## Logistic Regression using Statsmodels

Logistic regression is the type of regression analysis used to find the probability of a certain event occurring. It is the best suited type of regression for cases where we have a categorical dependent variable which can take only discrete values.

**The dataset :**

In this article, we will predict whether a student will be admitted to a particular college, based on their gmat, gpa scores and work experience. The dependent variable here is a **Binary Logistic variable**, which is expected to take strictly one of two forms i.e., *admitted* or *not admitted*.

## Builiding the Logistic Regression model :

**Statsmodels** is a Python module that provides various functions for estimating different statistical models and performing statistical tests

- First, we define the set of dependent(
**y**) and independent(**X**) variables. If the dependent variable is in non-numeric form, it is first converted to numeric using dummies. The file used in the example for training the model, can be downloaded here. - Statsmodels provides a
**Logit()**function for performing logistic regression. The*Logit()*function accepts**y**and**X**as parameters and returns the*Logit*object. The model is then fitted to the data.

- Python3

`# importing libraries` `import` `statsmodels.api as sm` `import` `pandas as pd` `# loading the training dataset` `df ` `=` `pd.read_csv(` `'logit_train1.csv'` `, index_col ` `=` `0` `)` `# defining the dependent and independent variables` `Xtrain ` `=` `df[[` `'gmat'` `, ` `'gpa'` `, ` `'work_experience'` `]]` `ytrain ` `=` `df[[` `'admitted'` `]]` ` ` `# building the model and fitting the data` `log_reg ` `=` `sm.Logit(ytrain, Xtrain).fit()` |

**Output :**

Optimization terminated successfully. Current function value: 0.352707 Iterations 8

In the output, ‘*Iterations*‘ refer to the number of times the model iterates over the data, trying to optimize the model. By default, the maximum number of iterations performed is 35, after which the optimization fails.

## The summary table :

The summary table below gives us a descriptive summary about the regression results.

- Python3

`# printing the summary table` `print` `(log_reg.summary())` |

**Output :**

Logit Regression Results ============================================================================== Dep. Variable: admitted No. Observations: 30 Model: Logit Df Residuals: 27 Method: MLE Df Model: 2 Date: Wed, 15 Jul 2020 Pseudo R-squ.: 0.4912 Time: 16:09:17 Log-Likelihood: -10.581 converged: True LL-Null: -20.794 Covariance Type: nonrobust LLR p-value: 3.668e-05 =================================================================================== coef std err z P>|z| [0.025 0.975] ----------------------------------------------------------------------------------- gmat -0.0262 0.011 -2.383 0.017 -0.048 -0.005 gpa 3.9422 1.964 2.007 0.045 0.092 7.792 work_experience 1.1983 0.482 2.487 0.013 0.254 2.143 ===================================================================================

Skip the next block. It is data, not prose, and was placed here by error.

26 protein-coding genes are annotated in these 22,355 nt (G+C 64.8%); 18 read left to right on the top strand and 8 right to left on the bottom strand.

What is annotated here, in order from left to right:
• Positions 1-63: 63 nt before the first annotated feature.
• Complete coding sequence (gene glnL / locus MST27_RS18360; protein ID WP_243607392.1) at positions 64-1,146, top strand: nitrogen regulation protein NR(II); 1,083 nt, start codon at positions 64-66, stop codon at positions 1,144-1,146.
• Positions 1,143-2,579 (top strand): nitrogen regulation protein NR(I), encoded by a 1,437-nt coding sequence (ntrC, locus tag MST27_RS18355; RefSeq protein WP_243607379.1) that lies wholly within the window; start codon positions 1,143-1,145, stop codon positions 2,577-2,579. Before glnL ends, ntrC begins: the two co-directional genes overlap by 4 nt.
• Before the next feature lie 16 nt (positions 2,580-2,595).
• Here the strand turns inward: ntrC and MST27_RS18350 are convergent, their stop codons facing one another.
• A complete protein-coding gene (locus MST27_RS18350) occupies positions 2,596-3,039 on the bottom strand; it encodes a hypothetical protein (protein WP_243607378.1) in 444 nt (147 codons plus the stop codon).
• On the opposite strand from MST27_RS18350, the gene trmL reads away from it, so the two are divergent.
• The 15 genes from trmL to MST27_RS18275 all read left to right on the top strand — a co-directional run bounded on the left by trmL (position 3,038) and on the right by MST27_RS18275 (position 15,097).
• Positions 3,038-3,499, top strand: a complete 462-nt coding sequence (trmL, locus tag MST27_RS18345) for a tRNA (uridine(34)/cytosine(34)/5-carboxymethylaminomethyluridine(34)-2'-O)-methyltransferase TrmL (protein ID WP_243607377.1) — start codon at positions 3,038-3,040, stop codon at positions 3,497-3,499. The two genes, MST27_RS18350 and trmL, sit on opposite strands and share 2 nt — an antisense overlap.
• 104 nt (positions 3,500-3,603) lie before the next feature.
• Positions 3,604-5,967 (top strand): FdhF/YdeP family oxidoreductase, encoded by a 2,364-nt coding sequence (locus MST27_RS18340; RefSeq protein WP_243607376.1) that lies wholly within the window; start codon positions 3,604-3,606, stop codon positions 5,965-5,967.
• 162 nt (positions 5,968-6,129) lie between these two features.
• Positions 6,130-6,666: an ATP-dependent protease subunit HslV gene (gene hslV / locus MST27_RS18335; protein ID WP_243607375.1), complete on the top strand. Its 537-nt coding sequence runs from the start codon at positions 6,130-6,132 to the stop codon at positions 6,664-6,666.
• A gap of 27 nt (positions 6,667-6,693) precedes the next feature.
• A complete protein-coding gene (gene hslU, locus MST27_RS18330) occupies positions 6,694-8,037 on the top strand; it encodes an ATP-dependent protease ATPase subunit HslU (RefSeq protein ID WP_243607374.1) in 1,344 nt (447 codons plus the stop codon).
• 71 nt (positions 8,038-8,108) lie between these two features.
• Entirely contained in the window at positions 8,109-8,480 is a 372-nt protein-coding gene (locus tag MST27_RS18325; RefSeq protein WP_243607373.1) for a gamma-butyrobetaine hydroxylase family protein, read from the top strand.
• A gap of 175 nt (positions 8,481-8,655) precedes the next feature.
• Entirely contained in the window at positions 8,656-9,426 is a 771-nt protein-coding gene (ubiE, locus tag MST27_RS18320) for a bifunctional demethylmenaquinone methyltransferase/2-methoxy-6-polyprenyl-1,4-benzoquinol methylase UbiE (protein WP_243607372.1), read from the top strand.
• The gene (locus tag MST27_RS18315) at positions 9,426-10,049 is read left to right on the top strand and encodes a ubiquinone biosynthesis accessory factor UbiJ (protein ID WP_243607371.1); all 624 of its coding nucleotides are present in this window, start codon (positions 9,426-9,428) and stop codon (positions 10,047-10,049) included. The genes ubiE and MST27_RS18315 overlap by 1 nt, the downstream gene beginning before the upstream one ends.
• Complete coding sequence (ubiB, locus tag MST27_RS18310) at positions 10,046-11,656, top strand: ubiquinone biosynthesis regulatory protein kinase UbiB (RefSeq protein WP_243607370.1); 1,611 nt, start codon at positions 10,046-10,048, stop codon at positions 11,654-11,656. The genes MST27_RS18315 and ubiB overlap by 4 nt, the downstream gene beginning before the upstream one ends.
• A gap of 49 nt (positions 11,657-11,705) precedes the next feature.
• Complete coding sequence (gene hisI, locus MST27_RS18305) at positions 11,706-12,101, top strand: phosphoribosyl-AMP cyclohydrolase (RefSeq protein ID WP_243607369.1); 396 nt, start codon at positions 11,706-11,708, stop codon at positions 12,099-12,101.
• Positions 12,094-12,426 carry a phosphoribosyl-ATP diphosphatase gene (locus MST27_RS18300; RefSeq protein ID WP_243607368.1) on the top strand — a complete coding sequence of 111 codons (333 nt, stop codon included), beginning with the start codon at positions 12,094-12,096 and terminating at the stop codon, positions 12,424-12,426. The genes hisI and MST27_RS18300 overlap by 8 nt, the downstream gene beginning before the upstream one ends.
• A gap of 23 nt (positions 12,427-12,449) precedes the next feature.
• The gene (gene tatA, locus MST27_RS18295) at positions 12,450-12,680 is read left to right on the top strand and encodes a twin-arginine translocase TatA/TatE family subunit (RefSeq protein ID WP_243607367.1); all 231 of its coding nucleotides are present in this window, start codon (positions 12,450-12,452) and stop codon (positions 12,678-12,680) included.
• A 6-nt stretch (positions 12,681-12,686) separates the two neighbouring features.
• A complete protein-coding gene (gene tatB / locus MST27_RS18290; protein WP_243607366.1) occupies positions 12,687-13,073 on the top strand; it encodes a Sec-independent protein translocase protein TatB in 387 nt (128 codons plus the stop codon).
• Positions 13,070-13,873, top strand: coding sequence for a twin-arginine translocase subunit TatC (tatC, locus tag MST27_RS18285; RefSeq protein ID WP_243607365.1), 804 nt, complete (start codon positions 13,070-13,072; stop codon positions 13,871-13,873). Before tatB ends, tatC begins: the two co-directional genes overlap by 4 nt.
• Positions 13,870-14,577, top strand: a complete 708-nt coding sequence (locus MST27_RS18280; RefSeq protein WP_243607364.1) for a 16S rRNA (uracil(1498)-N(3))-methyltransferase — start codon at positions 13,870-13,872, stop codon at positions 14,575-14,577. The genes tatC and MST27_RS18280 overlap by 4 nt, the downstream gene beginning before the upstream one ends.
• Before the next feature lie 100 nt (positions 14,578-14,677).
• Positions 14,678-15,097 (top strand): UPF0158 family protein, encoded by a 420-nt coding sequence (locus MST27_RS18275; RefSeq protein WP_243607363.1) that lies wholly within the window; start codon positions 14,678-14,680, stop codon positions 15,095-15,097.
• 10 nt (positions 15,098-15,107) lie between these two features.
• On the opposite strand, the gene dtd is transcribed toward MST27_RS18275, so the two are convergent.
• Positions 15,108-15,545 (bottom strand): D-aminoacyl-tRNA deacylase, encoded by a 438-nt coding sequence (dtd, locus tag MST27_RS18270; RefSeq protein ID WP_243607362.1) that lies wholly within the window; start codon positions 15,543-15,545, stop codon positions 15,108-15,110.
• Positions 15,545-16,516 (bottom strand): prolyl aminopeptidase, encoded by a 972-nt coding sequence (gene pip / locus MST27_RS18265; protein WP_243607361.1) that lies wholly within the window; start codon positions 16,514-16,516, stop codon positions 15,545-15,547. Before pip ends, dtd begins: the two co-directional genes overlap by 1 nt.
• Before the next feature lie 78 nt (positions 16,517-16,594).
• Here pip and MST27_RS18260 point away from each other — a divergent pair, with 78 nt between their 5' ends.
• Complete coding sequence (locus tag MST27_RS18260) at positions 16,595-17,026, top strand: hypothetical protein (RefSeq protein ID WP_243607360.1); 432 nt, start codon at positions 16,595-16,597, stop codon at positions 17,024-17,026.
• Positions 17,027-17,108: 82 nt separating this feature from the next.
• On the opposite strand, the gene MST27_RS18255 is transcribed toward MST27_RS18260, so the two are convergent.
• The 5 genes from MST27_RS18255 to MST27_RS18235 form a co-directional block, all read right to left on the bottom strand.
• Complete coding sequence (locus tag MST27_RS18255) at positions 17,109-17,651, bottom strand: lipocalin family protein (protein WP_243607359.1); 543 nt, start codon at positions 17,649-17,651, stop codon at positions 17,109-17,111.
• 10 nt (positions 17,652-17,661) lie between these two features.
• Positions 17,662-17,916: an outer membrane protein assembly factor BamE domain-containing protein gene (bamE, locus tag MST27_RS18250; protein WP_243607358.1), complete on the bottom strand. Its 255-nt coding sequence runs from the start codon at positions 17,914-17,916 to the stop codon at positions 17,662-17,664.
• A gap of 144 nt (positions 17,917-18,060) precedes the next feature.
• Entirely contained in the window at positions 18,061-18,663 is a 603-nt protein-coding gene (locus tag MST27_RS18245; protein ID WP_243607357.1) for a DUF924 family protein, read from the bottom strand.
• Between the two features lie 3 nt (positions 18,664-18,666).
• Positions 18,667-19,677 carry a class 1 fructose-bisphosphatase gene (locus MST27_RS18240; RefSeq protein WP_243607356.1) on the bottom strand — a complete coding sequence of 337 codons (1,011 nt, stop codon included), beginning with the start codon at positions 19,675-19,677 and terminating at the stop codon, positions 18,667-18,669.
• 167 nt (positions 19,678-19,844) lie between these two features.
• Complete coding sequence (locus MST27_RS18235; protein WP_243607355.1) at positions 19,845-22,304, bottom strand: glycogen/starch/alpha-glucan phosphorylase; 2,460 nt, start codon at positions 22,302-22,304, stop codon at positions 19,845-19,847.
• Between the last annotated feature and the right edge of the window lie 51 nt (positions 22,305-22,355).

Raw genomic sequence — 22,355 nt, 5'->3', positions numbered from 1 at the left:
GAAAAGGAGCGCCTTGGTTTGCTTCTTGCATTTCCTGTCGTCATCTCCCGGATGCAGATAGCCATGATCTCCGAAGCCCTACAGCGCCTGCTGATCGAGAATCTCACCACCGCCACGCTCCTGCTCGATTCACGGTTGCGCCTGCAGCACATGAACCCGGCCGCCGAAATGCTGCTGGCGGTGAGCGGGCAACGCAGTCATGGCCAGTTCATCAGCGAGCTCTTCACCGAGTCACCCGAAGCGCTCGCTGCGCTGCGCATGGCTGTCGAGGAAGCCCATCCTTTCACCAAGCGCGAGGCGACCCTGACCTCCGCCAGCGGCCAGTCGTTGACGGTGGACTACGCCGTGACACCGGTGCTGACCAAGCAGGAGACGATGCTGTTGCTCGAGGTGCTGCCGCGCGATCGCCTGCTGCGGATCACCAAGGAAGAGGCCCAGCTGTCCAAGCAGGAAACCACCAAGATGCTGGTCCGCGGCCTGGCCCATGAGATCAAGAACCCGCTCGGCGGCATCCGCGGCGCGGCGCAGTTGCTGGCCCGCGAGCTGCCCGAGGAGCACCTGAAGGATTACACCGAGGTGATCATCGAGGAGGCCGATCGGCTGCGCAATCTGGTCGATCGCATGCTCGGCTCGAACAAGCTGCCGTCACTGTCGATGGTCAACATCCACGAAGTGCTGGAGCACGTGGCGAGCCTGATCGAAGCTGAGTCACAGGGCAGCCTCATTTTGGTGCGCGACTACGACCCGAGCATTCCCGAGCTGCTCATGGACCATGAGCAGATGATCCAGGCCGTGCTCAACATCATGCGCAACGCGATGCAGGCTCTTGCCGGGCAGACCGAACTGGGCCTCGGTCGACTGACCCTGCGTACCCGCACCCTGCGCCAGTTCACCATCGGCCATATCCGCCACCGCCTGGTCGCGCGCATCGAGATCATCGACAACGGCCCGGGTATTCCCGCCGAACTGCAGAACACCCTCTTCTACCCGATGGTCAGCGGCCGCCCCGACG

Explanation of some of the terms in the summary table:

**coef :**the coefficients of the independent variables in the regression equation.**Log-Likelihood :**the natural logarithm of the Maximum Likelihood Estimation(MLE) function. MLE is the optimization process of finding the set of parameters that result in the best fit.**LL-Null :**the value of log-likelihood of the model when no independent variable is included(only an intercept is included).**Pseudo R-squ. :**a substitute for the R-squared value in Least Squares linear regression. It is the ratio of the log-likelihood of the null model to that of the full model.

## Predicting on New Data :

Now we shall test our model on new test data. The test data is loaded from this csv file.

The **predict()** function is useful for performing predictions. The predictions obtained are fractional values(between 0 and 1) which denote the probability of getting admitted. These values are hence rounded, to obtain the discrete values of 1 or 0.

- Python3

`# loading the testing dataset ` `df ` `=` `pd.read_csv(` `'logit_test1.csv'` `, index_col ` `=` `0` `)` `# defining the dependent and independent variables` `Xtest ` `=` `df[[` `'gmat'` `, ` `'gpa'` `, ` `'work_experience'` `]]` `ytest ` `=` `df[` `'admitted'` `]` `# performing predictions on the test datdaset` `yhat ` `=` `log_reg.predict(Xtest)` `prediction ` `=` `list` `(` `map` `(` `round` `, yhat))` `# comparing original and predicted values of y` `print` `(` `'Actual values'` `, ` `list` `(ytest.values))` `print` `(` `'Predictions :'` `, prediction)` |

**Output :**

Optimization terminated successfully. Current function value: 0.352707 Iterations 8 Actual values [0, 0, 0, 0, 0, 1, 1, 0, 1, 1] Predictions : [0, 0, 0, 0, 0, 0, 0, 0, 1, 1]

Testing the accuracy of the model :

- Python3

`from` `sklearn.metrics ` `import` `(confusion_matrix,` ` ` `accuracy_score)` `# confusion matrix` `cm ` `=` `confusion_matrix(ytest, prediction)` `print` `(` `"Confusion Matrix : \n"` `, cm)` `# accuracy score of the model` `print` `(` `'Test accuracy = '` `, accuracy_score(ytest, prediction))` |

**Output :**

Confusion Matrix : [[6 0] [2 2]] Test accuracy = 0.8

Last Updated on November 13, 2021 by admin